What’s New?

News on complaints

At last we have the plan for the new complaints system, though implementation is still over a year away. In future, complaints not resolved at local level will go to CHAI, the new Commission for Healthcare and Inspection (the future incarnation of the Commission for Health Improvement). They will decide what steps need to be taken.

As CHI, with its mandate for regular inspections, has so far been the most effective body for change, this may be a good move, providing that patients are still at the centre of any investigation. As yet we have no assurances about that – in fact, we have no idea how the new process will actually work..

If the new system is to have any credibility, complainants must be kept informed at every stage. They must know what action is taken following a successful complaint and whether it results in disciplinary action, retraining, new protocols or other measures.

There is no mention of this in the DoH report, which says only that each organisation   must have a member at Board level to see that lessons are learned. If that still means that the follow-up to a complaint is handled ‘in house’ and in confidence, patients will remain disgusted and dissatisfied.

What we already know is that England loses it valuable Community Health Councils (Wales has shown more sense, in keeping and strengthening theirs) at the end of August. This is before the planned replacement, the Independent Complaints Advocacy Service, is properly established. We can only hope this is not an example of the way in which the rest of the new proposals will operate.

No more secrecy

We have been members of the Health Records and Data Protection Review Group since it began work in May 2002. The group, where patient organisations are outnumbered three to one by medics, is considering, among other things, charges for access to records and the requirement for doctors to review notes before patients can see them.

At the outset we were told that all its discussions were confidential, which worried us. These are issues that need an open debate, not a secret group making recommendations, followed by a DoH announcement of what they intend to do.

Luckily the Campaign for Freedom of Information got into the act, asking for minutes of meetings and copies of papers. The first reaction of the DoH was a firm refusal but the Campaign pressed hard with the public interest argument. When the Group was consulted they decided that as much as possible should be made public.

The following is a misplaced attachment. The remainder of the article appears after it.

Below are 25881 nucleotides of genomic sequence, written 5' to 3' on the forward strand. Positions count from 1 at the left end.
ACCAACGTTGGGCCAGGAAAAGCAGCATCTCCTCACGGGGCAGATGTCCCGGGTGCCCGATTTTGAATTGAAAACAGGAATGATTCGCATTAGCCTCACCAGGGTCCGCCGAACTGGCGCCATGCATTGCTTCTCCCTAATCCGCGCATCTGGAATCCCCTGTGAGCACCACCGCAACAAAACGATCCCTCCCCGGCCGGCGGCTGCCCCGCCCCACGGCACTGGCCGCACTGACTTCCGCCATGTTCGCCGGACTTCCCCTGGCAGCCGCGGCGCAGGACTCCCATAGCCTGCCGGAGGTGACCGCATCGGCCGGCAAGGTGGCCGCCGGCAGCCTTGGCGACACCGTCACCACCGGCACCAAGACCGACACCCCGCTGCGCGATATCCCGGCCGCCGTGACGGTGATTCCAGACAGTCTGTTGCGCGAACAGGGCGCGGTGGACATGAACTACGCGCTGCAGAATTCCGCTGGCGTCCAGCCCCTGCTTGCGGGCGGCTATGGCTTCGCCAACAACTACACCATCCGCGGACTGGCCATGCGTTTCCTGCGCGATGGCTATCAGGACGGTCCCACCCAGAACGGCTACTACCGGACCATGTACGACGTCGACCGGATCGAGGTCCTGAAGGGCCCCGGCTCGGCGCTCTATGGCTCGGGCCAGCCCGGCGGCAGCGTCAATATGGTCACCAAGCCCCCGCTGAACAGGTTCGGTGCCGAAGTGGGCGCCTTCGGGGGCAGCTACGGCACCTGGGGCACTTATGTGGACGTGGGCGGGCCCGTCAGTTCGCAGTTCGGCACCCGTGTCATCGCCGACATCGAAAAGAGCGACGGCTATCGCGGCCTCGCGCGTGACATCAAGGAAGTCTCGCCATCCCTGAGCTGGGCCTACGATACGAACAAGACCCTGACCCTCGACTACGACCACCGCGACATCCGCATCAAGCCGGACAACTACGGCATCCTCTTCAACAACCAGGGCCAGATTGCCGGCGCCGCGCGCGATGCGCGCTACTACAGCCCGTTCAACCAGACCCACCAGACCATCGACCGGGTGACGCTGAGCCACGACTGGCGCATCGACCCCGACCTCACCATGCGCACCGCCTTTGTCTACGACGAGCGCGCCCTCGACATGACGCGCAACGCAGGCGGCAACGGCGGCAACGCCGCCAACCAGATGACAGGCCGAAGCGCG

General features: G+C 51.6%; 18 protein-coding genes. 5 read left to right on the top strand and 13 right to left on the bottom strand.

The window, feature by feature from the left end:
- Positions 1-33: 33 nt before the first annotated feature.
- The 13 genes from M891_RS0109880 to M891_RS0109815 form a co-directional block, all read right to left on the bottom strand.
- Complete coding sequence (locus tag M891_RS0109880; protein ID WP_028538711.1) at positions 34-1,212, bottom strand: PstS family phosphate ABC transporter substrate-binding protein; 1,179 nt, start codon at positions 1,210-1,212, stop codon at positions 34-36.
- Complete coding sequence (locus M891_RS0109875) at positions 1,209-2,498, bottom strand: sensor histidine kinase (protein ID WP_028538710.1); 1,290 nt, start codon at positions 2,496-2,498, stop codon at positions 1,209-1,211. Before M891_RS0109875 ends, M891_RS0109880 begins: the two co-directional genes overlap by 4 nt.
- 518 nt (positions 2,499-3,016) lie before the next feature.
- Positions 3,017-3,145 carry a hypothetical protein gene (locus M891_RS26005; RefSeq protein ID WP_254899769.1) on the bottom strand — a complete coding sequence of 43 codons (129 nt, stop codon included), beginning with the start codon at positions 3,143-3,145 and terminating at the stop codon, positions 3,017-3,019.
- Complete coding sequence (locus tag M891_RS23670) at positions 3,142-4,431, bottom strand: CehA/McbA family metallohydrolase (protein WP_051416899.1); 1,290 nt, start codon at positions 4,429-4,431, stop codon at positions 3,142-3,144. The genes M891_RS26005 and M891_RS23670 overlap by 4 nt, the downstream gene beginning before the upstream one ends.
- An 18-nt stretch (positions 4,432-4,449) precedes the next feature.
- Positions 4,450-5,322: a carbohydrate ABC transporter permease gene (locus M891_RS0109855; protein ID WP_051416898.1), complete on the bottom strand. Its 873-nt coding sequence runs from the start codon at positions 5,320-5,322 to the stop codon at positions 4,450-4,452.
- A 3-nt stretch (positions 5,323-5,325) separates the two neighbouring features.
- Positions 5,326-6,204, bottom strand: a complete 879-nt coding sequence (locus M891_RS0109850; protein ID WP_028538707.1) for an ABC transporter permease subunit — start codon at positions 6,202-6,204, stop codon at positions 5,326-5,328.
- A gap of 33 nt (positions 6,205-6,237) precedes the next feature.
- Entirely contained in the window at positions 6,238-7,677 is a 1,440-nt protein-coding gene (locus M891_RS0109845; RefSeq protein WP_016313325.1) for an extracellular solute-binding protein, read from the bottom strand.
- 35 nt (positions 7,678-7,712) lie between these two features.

You can now see all the details on the web site at www.doh.gov.uk. Patient Concern’s first paper is in the September meeting section numbered HRDG 19/2002.

Healthcare proxies – time for action

Back in 1999 the government promised legislation to allow people to appoint a healthcare power of attorney (or proxy) who could make medical decisions on their behalf if they are no longer able to do so for themselves.This has still not happened.

Patient Concern has campaigned for healthcare proxies  since its formation three and a half years ago and is a founder member of the Making Decisions Alliance, which launched its own campaign to push for legislation on February 19.

You can see full details of the Making Decisions Alliance, its aims and its membership on www.making decisions.org.uk

Small Gains

When the National Patient Safety Agency was preparing its launch, we were asked to endorse their targets. At the time we had to say no.

Though the idea of establishing a national register of medical mishaps was worthy of support from all patient organisations, they mentioned among their aims a ‘blame-free culture’ for the NHS.

We all want to make sure that there are no scapegoats in the NHS, that one person at the end of the line is not blamed for the failures of a whole system. But when professionals are careless or negligent patients want them to be answerable for their actions. We believe that a ‘blame-free culture’ would remove personal responsibility and accountability.

We made strong representations and we are delighted to see that their published targets now simply mention ‘a fair and just culture’. This is an aim we can all support.

We also had a lot to say when the Royal College of Surgeons put out the consultation draft of their ‘Good Surgical Practice’ with no mention of Living Wills.

The result is that the final version asks surgeons to ‘carefully consider any advance statement (living will) that the patient may have written’.

This is better than nothing but it falls far short of recognising the current legal position. Cases heard in the courts have made it clear that a properly made out Living Will is legally binding. Unfortunately many doctors still refuse to recognise this.

Good News on Consent

Patient Concern worked hard with the Department of Health to produce a patient-friendly consent procedure. Most (but not all!) of the points we consider important show up in the final documents. We also supplied the small list of patient organisations listed for further advice in the information leaflets on consent.

New consent forms introduced from 1 April 2002 now provide for documenting risks and benefits of treatment, additional procedures that might be necessary during an operation (e.g.blood transfusion) and leave space for patients to refuse any procedure they do not want. There is a box to record if you have a Living Will and you should be given a copy of the consent form. You can see the new consent form on www.doh.gov.uk

Every hospital should now be using this form. But some surgeons still claim that it is unworkable and continue to use their own. Patient Concern believes that the process for obtaining consent should be the same whether it’s in Brighton, Blackpool or Birmingham.

LET US KNOW if your hospital is not following good practice and using the new consent form. We will notify the DoH of every report we receive.

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